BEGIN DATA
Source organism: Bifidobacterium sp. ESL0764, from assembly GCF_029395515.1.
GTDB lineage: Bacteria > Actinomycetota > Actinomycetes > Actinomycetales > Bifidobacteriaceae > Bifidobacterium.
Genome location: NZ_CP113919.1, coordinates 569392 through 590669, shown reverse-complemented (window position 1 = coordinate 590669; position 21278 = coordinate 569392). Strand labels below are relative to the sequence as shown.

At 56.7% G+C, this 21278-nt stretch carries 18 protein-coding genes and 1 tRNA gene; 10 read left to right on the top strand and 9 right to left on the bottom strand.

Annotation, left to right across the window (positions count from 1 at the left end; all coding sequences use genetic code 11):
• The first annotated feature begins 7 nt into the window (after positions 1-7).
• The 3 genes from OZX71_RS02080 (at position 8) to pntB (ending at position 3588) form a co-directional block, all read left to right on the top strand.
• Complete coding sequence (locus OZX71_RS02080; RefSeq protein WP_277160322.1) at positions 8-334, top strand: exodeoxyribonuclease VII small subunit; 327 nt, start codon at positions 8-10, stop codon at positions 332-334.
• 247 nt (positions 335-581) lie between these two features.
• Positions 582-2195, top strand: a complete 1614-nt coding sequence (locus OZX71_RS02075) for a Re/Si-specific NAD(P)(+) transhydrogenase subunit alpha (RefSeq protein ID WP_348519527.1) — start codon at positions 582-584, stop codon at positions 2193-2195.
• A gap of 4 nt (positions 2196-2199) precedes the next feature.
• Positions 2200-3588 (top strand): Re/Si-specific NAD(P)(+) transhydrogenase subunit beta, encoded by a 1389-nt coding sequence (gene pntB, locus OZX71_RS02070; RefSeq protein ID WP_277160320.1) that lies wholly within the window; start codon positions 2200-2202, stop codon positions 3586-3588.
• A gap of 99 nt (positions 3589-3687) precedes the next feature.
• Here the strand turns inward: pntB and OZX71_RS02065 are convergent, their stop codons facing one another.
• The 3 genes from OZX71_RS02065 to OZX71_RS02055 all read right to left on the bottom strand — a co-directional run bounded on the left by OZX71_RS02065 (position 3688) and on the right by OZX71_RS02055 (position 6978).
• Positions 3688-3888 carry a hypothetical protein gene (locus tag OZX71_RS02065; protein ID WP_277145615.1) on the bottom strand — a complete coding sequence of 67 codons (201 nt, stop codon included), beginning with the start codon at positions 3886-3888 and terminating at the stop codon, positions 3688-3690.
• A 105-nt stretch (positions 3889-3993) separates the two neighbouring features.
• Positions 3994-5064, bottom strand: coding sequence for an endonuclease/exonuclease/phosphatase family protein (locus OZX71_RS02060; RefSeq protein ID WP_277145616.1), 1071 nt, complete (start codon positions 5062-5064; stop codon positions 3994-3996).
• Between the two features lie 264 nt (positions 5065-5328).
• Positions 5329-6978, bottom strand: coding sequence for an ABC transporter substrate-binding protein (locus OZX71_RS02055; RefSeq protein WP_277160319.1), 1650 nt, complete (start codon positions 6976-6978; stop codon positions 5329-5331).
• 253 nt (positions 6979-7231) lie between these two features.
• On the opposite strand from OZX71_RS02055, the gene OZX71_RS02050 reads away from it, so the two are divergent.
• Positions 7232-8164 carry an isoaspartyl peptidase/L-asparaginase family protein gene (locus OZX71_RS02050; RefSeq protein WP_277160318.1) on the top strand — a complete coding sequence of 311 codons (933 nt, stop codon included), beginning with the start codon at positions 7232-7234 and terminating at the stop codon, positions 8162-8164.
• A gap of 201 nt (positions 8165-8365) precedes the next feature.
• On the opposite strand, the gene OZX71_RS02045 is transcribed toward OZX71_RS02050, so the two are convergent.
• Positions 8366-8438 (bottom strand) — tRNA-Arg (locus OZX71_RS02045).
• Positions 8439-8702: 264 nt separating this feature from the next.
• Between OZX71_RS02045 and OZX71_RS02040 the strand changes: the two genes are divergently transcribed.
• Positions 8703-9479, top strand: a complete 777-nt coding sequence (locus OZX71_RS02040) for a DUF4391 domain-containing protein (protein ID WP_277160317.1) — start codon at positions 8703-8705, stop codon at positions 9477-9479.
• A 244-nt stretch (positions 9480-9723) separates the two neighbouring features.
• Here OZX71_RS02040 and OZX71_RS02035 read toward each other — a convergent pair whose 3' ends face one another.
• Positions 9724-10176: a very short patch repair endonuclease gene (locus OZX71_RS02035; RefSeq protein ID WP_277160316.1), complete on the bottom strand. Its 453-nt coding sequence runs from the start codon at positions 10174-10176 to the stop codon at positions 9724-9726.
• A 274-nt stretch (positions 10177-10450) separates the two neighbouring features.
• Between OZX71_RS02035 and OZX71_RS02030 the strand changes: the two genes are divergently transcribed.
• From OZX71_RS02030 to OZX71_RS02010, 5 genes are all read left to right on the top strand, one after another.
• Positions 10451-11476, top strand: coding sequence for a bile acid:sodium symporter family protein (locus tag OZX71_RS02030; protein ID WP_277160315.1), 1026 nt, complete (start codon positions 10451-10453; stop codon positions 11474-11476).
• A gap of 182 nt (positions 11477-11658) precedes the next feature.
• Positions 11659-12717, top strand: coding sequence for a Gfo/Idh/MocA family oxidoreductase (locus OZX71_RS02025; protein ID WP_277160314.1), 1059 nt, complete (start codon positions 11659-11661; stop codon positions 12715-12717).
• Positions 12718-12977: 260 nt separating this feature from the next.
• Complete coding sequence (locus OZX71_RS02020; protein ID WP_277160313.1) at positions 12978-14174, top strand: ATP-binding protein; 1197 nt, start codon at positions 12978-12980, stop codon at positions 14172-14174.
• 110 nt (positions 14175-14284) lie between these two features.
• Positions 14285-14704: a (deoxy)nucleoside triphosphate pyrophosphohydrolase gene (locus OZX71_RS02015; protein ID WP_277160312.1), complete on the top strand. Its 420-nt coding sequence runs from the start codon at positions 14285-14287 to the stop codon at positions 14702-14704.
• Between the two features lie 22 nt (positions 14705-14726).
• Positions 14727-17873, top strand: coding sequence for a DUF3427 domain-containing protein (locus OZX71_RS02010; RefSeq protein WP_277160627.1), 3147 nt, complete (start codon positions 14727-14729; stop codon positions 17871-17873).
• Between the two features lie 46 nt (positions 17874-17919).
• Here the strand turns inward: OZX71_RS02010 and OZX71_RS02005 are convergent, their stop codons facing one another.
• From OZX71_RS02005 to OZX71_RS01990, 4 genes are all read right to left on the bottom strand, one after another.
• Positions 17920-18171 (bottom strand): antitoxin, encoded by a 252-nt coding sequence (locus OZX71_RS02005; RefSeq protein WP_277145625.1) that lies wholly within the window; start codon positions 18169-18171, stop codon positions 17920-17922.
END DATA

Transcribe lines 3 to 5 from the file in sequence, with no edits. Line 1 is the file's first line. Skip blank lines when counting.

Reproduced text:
Genome location: NZ_CP113919.1, coordinates 569392 through 590669, shown reverse-complemented (window position 1 = coordinate 590669; position 21278 = coordinate 569392). Strand labels below are relative to the sequence as shown.

At 56.7% G+C, this 21278-nt stretch carries 18 protein-coding genes and 1 tRNA gene; 10 read left to right on the top strand and 9 right to left on the bottom strand.

Annotation, left to right across the window (positions count from 1 at the left end; all coding sequences use genetic code 11):